Typhoid fever, a bacterial infection caused by Salmonella typhi, is a potentially serious systemic illness characterized by prolonged fever, headache, cough, and constipation. Infection occurs from ingestion of contaminated food and water, or close contact with an infected person (fecal-oral transmission).
Two typhoid vaccines are available. The efficacy of both vaccines is 55% to 72% in different studies.
Type 21a oral live typhoid vaccine is available in two forms: a capsule form that is available in the United States and Canada as well as in Europe, and a suspension form (sachets) that is currently available in Europe and Canada. In the United States, a four-dose regimen is followed (1 capsule on alternate days). In Europe and Canada, a three-dose regimen of either capsules or suspension is followed—1 sachet (packet) on alternate days for a total of 3 doses. A booster dose is recommended in 3 to 7 years, depending on country labeling. The capsules and sachets must be refrigerated and taken with a cool liquid approximately 1 hour before eating.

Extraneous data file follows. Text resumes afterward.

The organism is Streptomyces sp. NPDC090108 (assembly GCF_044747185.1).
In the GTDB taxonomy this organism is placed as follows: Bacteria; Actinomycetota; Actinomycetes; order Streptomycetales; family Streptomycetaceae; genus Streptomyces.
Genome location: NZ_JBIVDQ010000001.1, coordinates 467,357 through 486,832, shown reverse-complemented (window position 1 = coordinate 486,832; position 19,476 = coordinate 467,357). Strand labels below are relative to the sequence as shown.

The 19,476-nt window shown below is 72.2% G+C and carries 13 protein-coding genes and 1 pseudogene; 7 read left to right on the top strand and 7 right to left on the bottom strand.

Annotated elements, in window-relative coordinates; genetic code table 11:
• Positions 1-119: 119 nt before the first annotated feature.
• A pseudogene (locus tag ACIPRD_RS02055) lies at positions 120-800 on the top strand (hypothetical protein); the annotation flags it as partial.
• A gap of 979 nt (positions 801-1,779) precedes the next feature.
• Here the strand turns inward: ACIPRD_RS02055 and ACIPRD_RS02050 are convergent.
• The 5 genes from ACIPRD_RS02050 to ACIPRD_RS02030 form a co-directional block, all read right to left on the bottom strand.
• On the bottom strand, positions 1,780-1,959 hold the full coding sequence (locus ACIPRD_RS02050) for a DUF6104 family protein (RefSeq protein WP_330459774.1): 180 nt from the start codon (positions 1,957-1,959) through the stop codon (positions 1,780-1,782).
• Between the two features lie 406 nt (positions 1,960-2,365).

Protection is achieved seven days after the last dose. Side effects are uncommon and may include abdominal discomfort, nausea, and rash or hives. Oral typhoid vaccine should not be taken with antibiotics, because they may interfere with effectiveness. If all doses are not taken, the entire series must be restarted to achieve protection.
Typhim Vi is a single-dose (0.5 mL intramuscular injection) vaccine used in persons 2 years of age or older. Side effects, which are uncommon, may include discomfort at the injection site, fever, and headache. A booster dose is recommended in 2 years in the United States and 3 years in Canada.